A proposed Louisiana chemical plant may be building on the graves of formerly enslaved people. We're saying "no."[caption align="right"][/caption]
RISE St. James, a faith-based grassroots community group, recently learned that graves of enslaved people have been found on the proposed site of Formosa Plastics in St. James Parish, a fact the company did not bring to the community’s attention while it was seeking a land use permit.
They discovered the presence of graves on the proposed site after reviewing the company’s submissions to the permitting agencies, which they obtained from a public records request. The records also revealed that Formosa representatives have considered the possibility of removing remains if found on certain portions of the property, because preserving them in place would be a “difficult option” for the company.
“We are going to fight for the respect [our ancestors’] resting places—and our community—deserve as we continue our fight to stop Formosa Plastics from being built at all. Governor John Bel Edwards should join us and protect our communities,” said Sharon Lavigne of RISE St. James.
Trump's "Public Charge" rules are an attack on poor, non-white immigrant families. We're suing.
On Thursday, along with The Legal Aid Society and the National Immigration Law Center, we filed Make the Road New York v. Pompeo, the first federal lawsuit seeking to jointly block three interrelated “Public Charge” rules promulgated by the Trump administration. These rules seek, independently and together, to wholly transform the United States’ long-standing family-based immigration system, which allows all immigrants to seek a new and better life in the United States regardless of their means, into a system that favors the wealthy and discriminates against people of color. These radical proposed changes violate immigration statutes and the Constitution.
“Unsurprisingly, like so many other Trump policies, these immigration rules harm people of color the most. The courts should not allow the administration to circumvent numerous court injunctions, based on determinations that the public charge criteria are likely unlawful and unconstitutional, simply by applying that criteria via different agencies,” said Senior Attorney Ghita Schwarz.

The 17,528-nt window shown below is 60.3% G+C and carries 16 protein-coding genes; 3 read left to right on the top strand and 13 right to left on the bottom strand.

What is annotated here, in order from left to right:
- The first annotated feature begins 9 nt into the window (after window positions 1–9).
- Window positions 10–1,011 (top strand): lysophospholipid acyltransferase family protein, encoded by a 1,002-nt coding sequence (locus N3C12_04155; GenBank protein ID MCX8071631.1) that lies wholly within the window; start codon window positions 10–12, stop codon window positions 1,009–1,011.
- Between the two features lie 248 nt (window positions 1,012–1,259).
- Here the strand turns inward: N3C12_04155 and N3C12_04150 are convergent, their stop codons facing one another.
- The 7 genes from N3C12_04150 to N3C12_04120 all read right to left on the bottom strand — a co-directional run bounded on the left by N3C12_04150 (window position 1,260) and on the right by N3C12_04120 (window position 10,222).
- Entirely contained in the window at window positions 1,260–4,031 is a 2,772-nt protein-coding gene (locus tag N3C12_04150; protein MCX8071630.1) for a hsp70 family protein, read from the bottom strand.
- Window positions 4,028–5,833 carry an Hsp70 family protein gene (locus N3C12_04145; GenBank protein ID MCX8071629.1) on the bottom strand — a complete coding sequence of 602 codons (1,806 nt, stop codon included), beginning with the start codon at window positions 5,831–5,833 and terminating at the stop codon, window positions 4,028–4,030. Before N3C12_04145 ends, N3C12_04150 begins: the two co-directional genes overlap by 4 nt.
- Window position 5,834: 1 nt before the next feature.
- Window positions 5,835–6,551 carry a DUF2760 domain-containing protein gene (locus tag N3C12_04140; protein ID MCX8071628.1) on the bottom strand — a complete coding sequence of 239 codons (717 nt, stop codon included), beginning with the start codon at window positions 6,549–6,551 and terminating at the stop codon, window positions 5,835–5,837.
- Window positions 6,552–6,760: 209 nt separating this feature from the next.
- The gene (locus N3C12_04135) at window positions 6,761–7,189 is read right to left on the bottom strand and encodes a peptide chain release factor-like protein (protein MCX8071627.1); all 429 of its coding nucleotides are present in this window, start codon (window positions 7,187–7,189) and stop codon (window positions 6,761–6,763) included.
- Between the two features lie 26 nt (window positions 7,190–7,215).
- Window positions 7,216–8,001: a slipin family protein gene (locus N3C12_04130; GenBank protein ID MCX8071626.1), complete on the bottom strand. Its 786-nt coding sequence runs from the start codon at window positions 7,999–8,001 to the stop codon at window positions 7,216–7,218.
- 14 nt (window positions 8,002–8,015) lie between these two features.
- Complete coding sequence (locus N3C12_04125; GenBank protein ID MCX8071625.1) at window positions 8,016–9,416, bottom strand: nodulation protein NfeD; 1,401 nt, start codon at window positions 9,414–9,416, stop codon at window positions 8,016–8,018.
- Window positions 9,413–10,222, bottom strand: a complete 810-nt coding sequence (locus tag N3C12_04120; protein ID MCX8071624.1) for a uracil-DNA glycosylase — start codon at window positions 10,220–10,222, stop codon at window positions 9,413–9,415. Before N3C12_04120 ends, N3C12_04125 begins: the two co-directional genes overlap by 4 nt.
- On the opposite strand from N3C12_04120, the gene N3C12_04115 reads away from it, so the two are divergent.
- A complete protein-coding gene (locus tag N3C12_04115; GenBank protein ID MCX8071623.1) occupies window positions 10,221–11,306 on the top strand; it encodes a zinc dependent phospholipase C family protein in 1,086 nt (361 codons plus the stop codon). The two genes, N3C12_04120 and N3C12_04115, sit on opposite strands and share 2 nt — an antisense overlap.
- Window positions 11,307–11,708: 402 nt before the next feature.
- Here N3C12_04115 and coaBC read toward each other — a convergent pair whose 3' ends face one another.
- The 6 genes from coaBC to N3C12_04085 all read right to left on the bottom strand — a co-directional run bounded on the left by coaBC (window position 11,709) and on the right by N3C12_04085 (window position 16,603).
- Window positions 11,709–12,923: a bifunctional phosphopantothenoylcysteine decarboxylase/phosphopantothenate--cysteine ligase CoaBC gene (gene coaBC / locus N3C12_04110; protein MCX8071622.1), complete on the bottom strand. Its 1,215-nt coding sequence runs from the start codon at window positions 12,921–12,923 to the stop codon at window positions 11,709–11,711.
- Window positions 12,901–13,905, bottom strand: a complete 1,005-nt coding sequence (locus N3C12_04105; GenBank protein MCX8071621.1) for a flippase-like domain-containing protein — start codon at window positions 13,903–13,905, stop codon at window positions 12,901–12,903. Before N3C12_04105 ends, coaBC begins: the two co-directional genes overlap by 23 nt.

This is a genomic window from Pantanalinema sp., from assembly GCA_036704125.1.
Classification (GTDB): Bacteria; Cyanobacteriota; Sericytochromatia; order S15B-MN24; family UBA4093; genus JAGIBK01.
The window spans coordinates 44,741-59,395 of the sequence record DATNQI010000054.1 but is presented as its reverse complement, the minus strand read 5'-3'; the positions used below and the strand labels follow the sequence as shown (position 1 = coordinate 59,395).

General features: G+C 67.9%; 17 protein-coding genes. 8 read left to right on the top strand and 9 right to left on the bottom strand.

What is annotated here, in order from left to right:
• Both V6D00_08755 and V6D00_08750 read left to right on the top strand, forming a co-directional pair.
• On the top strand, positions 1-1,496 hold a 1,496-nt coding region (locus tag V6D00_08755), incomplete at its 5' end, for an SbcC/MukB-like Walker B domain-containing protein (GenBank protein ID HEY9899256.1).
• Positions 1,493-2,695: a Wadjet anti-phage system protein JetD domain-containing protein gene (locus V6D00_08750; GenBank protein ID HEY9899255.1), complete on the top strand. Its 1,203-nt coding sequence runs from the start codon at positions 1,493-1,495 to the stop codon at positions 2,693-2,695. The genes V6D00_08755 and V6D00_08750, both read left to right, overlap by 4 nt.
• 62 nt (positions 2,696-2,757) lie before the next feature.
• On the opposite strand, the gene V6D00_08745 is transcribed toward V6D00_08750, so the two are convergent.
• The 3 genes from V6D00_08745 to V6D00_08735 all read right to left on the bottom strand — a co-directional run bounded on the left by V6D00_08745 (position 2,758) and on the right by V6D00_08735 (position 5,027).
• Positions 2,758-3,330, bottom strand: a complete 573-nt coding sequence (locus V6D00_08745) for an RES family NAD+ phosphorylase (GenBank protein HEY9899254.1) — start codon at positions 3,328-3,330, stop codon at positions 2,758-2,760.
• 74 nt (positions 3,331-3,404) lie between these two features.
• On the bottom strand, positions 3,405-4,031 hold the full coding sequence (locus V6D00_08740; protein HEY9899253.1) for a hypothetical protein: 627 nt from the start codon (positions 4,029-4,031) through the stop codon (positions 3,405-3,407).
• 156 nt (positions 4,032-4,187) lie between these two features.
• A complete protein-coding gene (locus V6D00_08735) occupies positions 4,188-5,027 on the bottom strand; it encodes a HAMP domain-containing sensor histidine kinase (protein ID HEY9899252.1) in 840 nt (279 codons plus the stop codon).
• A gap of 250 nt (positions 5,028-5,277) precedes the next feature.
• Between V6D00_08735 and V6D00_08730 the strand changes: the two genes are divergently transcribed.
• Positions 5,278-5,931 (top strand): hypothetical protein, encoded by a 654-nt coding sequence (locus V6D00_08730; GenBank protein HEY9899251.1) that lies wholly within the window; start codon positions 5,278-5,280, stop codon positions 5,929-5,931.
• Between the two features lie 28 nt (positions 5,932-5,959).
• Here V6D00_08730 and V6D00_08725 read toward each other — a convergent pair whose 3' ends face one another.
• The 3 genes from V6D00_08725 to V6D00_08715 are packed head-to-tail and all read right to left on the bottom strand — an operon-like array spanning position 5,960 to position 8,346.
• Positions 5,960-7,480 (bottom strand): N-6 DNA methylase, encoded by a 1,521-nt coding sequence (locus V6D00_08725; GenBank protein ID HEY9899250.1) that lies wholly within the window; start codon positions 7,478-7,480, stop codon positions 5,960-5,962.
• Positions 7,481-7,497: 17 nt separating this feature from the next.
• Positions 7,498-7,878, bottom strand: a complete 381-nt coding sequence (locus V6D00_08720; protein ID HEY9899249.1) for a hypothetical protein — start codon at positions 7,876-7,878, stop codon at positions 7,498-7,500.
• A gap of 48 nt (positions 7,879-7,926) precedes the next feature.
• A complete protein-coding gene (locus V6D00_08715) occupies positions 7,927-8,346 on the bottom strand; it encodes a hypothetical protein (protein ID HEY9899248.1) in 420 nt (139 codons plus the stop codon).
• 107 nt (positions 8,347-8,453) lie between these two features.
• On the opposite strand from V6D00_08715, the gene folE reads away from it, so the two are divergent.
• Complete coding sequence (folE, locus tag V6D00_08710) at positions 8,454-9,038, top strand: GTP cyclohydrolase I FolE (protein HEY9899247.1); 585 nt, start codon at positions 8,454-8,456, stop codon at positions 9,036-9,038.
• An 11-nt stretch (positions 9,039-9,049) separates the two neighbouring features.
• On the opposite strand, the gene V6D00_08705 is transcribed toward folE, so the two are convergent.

Read more about our efforts to combat the administration's racist public charge rules on our website.
The NYPD is not doing enough to end its racist policing practices.[caption align="right"][/caption]
On Monday, the court-appointed monitor in our landmark stop-and-frisk case, Floyd v. City of New York, released his latest status report. Senior Attorney Darius Charney responded to the content.
Six years after a federal court found the New York City Police Department’s stop-and-frisk practices racially discriminatory, it is clear the NYPD has failed to meaningfully address this ruling.The court-appointed monitor’s 10th report shows that significant racial disparities persist, with Black and Latinx New Yorkers much more likely than whites to be subjected to illegal stops...
Continue reading on our website.
The Activist Files Podcast: Brooklyn to Buffalo -- Resisting discriminatory policing in New York
hat does police accountability and racial justice work look like across New York State? That’s what senior attorney Darius Charney discusses with Anthonine Pierre of the Brooklyn Movement Center and Marielle Shavonne Smith of the Buffalo-based Black Love Resists in the Rust, two leaders of Black-led grassroots organizations doing critical racial justice work on opposite ends of New York State. They discuss the striking similarities in police abuses taking place in New York City and in Buffalo, their work to divest from harmful institutions and instead invest funds into their communities, the need for further transparency and accountability for police misconduct, and how action from New York’s legislators and Attorney General could address these issues.
Head to our website to learn more about our work partnering with grassroots organizations in NYC and Buffalo to challenge unconstitutional, discriminatory policing. While you’re there, stream the episode!